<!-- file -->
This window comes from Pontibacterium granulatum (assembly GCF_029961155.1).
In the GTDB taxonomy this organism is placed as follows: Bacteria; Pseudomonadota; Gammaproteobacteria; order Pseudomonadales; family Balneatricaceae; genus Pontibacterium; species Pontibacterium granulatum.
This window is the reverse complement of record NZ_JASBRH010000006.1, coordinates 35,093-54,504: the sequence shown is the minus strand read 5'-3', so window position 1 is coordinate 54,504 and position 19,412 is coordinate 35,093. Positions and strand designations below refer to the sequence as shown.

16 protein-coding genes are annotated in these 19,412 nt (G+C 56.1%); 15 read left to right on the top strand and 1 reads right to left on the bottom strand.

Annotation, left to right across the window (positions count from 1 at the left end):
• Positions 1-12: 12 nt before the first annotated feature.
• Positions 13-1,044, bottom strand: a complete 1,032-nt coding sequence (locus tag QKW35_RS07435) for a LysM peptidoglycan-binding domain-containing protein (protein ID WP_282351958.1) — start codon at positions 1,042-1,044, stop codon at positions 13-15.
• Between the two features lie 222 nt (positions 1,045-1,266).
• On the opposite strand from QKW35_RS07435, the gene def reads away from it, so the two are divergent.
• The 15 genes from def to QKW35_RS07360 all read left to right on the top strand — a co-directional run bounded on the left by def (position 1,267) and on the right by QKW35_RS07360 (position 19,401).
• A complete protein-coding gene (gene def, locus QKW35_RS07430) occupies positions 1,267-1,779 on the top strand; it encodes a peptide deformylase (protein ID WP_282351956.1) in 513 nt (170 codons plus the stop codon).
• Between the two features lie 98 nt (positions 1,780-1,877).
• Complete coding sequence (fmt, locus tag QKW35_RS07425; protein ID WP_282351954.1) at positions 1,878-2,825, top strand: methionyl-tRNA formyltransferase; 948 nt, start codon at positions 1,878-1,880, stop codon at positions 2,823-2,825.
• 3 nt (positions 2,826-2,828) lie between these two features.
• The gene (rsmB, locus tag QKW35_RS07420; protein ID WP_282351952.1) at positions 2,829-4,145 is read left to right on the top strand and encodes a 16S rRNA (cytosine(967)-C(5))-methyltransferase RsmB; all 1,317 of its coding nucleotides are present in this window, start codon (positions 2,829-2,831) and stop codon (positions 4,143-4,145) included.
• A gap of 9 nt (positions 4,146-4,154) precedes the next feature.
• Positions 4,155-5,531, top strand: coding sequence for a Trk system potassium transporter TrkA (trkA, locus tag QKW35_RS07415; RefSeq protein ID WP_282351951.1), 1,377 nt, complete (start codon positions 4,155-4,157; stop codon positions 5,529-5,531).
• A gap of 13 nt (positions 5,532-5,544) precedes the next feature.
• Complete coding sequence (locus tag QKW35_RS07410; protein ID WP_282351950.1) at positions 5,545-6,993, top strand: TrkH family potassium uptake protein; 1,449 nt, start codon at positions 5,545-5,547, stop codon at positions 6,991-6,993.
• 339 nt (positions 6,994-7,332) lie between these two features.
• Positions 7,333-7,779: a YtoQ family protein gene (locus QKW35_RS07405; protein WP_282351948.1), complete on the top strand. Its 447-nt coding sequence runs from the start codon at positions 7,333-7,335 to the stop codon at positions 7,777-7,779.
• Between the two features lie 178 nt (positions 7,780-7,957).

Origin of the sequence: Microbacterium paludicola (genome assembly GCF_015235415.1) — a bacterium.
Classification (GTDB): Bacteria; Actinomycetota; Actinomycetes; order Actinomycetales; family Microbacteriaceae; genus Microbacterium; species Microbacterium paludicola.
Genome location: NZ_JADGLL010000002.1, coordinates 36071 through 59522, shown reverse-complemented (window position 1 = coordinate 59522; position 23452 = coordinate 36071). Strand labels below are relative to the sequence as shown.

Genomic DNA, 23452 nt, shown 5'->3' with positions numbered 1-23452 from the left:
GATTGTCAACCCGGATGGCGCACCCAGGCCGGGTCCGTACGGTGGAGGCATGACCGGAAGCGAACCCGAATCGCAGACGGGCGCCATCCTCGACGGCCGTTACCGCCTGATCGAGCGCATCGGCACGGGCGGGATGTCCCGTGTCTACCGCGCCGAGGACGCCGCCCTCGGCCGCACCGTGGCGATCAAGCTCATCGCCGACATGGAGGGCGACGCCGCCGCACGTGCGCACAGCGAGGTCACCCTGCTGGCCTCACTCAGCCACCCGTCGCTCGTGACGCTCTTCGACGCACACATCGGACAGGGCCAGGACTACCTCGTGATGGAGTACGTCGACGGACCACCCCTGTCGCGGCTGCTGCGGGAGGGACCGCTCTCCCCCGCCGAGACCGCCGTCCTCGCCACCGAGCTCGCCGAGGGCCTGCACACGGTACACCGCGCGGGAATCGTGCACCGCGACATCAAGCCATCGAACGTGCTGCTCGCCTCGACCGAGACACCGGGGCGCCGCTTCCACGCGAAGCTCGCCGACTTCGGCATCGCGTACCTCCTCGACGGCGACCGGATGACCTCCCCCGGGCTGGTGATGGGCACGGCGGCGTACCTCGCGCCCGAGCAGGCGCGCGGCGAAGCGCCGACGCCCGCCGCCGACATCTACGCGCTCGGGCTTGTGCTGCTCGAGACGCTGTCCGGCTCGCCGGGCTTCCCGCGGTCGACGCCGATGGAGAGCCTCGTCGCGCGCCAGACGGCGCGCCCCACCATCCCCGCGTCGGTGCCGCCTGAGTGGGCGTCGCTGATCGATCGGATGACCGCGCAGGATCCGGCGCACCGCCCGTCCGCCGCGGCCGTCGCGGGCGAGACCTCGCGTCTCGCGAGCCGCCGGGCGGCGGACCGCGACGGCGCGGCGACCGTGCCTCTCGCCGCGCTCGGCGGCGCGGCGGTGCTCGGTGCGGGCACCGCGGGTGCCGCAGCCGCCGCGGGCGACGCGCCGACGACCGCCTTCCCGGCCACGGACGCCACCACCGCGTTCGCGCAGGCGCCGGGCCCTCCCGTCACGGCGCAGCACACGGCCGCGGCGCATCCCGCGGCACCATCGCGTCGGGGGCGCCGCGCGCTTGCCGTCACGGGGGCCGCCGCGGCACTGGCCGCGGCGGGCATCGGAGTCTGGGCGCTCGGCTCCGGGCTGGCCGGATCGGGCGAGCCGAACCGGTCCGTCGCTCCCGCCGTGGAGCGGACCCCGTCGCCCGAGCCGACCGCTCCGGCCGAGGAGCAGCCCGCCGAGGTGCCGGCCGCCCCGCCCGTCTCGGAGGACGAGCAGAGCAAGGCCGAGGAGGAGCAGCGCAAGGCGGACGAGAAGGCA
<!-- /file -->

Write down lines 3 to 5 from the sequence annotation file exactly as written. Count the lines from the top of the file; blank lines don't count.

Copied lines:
This window is the reverse complement of record NZ_JASBRH010000006.1, coordinates 35,093-54,504: the sequence shown is the minus strand read 5'-3', so window position 1 is coordinate 54,504 and position 19,412 is coordinate 35,093. Positions and strand designations below refer to the sequence as shown.

16 protein-coding genes are annotated in these 19,412 nt (G+C 56.1%); 15 read left to right on the top strand and 1 reads right to left on the bottom strand.

Annotation, left to right across the window (positions count from 1 at the left end):